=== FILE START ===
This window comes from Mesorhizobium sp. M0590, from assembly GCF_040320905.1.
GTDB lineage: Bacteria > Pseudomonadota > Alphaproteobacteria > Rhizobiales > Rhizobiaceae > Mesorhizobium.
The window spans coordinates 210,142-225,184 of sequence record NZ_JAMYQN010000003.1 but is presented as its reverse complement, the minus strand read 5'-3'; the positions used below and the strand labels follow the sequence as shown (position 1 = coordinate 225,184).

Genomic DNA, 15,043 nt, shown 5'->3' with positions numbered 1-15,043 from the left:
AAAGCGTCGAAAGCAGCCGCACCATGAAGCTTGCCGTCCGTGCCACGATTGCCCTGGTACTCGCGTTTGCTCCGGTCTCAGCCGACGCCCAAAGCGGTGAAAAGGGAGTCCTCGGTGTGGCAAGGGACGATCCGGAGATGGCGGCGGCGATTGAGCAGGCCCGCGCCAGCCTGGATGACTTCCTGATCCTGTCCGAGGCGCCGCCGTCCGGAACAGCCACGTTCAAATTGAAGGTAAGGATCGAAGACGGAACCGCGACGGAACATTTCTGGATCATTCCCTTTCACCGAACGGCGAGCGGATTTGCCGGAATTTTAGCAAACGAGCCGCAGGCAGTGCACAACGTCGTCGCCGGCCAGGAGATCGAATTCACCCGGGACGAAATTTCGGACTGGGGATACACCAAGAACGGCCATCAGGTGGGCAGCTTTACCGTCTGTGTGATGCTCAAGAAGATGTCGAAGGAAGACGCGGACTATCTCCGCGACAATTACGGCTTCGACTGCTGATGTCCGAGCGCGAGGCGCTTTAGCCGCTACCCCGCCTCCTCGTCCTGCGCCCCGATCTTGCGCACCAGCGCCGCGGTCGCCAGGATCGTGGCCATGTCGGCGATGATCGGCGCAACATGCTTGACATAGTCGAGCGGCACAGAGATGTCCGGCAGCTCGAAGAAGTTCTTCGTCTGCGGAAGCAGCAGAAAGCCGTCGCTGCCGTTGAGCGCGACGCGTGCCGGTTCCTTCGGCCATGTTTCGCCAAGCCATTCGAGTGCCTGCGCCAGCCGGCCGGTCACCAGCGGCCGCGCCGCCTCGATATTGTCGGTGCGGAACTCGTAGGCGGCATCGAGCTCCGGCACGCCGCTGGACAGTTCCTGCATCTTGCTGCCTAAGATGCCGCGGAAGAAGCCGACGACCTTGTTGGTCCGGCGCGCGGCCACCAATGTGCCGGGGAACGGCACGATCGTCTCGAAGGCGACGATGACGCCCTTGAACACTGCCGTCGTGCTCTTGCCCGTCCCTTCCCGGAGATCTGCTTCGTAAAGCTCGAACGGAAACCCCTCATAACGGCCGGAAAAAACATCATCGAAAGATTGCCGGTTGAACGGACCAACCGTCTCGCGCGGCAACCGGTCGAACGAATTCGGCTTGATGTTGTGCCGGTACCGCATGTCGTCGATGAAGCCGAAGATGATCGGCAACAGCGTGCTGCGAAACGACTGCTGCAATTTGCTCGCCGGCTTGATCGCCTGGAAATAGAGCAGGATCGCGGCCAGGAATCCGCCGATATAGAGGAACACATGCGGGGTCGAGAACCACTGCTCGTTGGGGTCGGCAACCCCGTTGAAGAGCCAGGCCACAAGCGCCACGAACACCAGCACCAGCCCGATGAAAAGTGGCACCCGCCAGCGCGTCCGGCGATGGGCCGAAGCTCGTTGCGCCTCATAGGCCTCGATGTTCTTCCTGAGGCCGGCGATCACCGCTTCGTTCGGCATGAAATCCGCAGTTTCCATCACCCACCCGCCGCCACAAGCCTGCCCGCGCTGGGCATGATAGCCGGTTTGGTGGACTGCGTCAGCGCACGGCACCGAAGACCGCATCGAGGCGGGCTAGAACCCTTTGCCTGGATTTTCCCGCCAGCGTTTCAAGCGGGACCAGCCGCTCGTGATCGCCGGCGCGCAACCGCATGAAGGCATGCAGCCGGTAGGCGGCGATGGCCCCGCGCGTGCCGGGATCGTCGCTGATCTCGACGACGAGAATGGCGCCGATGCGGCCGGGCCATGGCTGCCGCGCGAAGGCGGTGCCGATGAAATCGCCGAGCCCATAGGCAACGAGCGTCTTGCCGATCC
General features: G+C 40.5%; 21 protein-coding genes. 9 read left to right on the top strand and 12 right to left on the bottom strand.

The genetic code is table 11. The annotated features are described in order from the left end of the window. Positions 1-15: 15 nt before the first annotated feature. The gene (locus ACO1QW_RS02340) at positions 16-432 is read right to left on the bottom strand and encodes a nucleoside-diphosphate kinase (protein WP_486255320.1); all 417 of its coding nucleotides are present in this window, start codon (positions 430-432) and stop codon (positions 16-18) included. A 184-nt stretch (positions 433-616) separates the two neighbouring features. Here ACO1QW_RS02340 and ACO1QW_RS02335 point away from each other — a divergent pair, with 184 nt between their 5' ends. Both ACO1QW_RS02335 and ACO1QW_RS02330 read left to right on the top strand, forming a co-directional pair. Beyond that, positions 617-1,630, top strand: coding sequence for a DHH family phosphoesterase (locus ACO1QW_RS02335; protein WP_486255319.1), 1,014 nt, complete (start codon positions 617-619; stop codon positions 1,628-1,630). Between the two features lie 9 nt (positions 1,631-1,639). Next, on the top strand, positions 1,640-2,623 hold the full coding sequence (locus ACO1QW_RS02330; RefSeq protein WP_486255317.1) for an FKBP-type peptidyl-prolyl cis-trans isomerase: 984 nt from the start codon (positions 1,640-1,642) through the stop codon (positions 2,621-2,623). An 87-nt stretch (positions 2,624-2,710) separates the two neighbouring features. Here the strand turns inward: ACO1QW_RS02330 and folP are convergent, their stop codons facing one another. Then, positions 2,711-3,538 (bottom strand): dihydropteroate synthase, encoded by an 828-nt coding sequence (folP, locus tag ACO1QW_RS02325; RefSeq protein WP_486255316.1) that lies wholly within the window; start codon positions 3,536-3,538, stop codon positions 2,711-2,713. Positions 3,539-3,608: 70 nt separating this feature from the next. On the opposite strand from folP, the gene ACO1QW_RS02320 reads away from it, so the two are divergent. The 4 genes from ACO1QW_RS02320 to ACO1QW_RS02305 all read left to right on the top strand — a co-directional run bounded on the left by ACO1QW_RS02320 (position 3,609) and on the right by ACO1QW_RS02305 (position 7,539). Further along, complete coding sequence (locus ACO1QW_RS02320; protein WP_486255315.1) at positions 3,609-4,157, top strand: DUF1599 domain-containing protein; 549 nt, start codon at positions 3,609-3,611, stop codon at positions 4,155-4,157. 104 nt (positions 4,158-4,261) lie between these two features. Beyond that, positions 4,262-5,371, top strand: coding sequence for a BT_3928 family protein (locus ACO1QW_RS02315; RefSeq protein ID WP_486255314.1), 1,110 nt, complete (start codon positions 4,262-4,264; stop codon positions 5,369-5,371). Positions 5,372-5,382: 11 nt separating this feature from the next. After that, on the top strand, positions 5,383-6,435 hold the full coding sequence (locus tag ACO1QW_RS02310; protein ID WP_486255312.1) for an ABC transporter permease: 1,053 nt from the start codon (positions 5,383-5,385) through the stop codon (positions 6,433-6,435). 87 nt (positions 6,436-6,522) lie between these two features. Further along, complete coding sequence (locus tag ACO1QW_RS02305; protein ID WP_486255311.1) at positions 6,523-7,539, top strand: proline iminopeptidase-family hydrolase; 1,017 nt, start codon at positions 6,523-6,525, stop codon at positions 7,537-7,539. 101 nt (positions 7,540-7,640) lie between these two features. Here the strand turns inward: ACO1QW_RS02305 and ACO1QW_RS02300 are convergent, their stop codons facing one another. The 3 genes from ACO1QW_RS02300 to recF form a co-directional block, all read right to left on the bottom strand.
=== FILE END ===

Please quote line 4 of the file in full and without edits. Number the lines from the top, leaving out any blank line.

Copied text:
Genomic DNA, 15,043 nt, shown 5'->3' with positions numbered 1-15,043 from the left: